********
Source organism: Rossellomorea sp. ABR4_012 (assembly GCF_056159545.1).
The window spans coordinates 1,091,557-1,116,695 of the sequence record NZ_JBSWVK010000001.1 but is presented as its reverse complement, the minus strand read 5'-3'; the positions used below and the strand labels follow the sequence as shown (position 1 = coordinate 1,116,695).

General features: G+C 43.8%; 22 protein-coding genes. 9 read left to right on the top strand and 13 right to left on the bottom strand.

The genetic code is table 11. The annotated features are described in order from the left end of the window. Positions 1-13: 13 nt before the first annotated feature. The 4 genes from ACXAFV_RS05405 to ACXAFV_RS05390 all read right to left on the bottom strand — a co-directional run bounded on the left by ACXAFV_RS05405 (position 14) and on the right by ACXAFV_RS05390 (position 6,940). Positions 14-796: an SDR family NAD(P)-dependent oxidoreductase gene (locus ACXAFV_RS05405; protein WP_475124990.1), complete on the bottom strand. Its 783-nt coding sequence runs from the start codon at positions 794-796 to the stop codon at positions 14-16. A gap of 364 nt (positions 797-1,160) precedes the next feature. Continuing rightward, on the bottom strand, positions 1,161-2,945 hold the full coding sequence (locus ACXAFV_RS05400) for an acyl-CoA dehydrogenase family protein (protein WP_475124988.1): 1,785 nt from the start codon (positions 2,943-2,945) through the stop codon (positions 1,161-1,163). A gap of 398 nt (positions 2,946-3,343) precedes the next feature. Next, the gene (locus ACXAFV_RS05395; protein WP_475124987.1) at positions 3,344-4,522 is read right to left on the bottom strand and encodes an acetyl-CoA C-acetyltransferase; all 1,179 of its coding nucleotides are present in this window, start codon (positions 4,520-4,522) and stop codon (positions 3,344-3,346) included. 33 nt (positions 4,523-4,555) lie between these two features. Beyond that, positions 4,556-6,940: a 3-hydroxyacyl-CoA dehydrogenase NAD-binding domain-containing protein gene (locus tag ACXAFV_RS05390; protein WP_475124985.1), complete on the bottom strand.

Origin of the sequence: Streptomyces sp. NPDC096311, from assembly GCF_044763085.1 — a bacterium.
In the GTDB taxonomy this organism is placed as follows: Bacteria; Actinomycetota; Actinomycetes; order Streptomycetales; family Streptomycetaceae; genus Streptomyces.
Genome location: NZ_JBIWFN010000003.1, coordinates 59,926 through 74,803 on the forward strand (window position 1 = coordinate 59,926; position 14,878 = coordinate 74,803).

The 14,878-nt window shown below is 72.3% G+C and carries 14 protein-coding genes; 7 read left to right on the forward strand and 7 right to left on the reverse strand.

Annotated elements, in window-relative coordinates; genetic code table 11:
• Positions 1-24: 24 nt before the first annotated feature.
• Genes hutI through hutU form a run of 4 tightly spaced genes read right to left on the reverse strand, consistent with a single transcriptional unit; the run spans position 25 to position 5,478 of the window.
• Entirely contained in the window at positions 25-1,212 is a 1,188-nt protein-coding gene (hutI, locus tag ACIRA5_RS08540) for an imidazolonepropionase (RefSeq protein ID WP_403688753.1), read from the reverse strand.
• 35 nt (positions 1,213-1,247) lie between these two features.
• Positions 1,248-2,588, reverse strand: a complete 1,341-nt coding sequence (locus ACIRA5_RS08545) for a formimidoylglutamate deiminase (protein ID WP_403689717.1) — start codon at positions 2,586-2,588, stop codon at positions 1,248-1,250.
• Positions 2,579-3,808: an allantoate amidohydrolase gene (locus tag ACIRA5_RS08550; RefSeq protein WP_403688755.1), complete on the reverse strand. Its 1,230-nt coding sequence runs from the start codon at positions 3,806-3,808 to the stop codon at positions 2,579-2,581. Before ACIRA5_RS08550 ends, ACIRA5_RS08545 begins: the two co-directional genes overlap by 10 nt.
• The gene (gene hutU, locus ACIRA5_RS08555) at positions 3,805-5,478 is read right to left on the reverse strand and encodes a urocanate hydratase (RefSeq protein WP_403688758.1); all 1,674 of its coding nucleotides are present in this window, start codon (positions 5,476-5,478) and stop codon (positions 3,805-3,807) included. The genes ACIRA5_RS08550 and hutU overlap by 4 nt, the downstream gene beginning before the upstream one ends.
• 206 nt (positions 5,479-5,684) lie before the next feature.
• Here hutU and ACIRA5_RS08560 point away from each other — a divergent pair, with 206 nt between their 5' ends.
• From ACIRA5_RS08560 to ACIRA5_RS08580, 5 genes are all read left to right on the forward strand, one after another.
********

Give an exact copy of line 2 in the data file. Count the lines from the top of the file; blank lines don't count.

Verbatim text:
The window spans coordinates 1,091,557-1,116,695 of the sequence record NZ_JBSWVK010000001.1 but is presented as its reverse complement, the minus strand read 5'-3'; the positions used below and the strand labels follow the sequence as shown (position 1 = coordinate 1,116,695).